Heuristics as Decision Rules - Part I: The Cobb Douglas Consumer
Many consumption prices are highly volatile. It would certainly overburden our cognitive system to fully adjust to all these changes. Households therefore often rely on simple heuristics when deciding what to consume, e.g. in the form of a constant budget share for a specific consumption commodity, like a vacation, or of a constant consumption amount for low-cost commodities as food items. Using utility functions we can measure the welfare loss, caused by such heuristics, and to what extent this can be reduced by adaptation. In the present Part I the analysis is mainly restricted to a single consumer with a Cobb-Douglas utility function. General utility functions will also be considered. Part II will study exchange economies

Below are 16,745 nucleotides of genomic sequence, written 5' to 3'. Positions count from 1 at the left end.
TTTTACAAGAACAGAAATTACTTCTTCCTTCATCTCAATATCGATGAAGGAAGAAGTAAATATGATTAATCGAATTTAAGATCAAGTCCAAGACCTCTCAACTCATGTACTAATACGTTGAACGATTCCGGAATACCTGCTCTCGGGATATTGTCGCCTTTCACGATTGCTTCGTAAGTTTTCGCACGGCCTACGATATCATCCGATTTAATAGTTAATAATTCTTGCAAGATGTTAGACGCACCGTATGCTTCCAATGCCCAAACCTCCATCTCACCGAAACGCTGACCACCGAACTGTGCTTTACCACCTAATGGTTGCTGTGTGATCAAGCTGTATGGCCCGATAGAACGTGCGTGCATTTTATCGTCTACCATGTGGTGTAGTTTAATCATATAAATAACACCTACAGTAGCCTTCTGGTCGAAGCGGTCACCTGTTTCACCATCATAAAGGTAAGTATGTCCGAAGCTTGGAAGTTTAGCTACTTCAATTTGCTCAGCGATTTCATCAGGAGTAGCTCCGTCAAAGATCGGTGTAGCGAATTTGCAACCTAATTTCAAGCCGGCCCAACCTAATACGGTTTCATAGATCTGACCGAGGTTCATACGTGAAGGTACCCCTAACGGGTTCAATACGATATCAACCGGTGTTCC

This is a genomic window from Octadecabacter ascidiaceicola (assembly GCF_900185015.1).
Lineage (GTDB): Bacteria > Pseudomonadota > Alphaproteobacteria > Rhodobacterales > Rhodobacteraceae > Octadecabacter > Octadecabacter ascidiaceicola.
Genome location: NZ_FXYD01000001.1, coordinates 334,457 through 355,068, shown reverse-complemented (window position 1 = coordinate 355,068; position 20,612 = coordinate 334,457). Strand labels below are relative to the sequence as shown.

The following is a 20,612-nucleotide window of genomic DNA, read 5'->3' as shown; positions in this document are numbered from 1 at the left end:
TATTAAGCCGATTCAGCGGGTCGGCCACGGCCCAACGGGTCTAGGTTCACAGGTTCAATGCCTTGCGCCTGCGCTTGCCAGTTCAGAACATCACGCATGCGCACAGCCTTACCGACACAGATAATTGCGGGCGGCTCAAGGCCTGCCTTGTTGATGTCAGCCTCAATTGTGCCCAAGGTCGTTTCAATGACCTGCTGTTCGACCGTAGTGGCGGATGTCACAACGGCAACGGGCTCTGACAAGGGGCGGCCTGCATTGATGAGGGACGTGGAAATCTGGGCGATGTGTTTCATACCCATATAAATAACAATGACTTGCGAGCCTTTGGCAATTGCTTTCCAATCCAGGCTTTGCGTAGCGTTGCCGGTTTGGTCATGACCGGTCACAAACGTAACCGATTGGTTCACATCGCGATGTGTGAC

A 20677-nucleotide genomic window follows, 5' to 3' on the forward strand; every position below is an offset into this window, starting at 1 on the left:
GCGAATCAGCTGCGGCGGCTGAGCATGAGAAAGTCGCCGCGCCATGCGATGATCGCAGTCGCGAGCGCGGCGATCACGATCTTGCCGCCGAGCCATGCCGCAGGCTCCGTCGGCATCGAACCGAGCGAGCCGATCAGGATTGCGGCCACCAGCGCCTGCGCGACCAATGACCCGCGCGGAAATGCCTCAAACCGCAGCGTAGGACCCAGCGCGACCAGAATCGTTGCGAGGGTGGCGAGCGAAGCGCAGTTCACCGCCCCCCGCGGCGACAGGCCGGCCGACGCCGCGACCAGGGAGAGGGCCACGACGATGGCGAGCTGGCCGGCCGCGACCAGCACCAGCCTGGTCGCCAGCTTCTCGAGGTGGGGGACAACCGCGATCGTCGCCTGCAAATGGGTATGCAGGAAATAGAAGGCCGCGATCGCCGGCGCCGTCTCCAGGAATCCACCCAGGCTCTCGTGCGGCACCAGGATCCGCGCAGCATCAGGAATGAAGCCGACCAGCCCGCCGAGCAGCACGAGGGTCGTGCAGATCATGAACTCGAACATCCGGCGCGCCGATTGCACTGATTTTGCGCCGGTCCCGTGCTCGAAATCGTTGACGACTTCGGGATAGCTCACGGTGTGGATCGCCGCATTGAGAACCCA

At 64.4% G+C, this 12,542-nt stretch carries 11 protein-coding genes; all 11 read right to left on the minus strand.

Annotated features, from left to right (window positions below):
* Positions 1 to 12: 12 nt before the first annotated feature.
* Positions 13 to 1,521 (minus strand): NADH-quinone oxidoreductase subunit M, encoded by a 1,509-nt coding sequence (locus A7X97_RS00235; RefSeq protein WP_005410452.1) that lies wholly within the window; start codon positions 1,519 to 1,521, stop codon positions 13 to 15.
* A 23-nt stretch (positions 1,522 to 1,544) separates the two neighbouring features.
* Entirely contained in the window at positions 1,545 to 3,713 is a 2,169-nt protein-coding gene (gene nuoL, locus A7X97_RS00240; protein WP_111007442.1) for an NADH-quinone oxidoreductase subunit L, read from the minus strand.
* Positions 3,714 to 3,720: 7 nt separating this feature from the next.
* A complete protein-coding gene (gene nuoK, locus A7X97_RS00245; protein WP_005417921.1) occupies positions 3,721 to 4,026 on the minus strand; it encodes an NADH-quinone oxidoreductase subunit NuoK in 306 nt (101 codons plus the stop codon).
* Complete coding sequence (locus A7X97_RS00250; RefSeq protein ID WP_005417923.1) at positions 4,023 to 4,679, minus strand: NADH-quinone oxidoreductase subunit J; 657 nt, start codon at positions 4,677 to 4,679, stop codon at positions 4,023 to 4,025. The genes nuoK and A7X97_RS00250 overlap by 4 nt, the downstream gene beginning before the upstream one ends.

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Volume (Year): 18 (2001)
Issue (Month): ()
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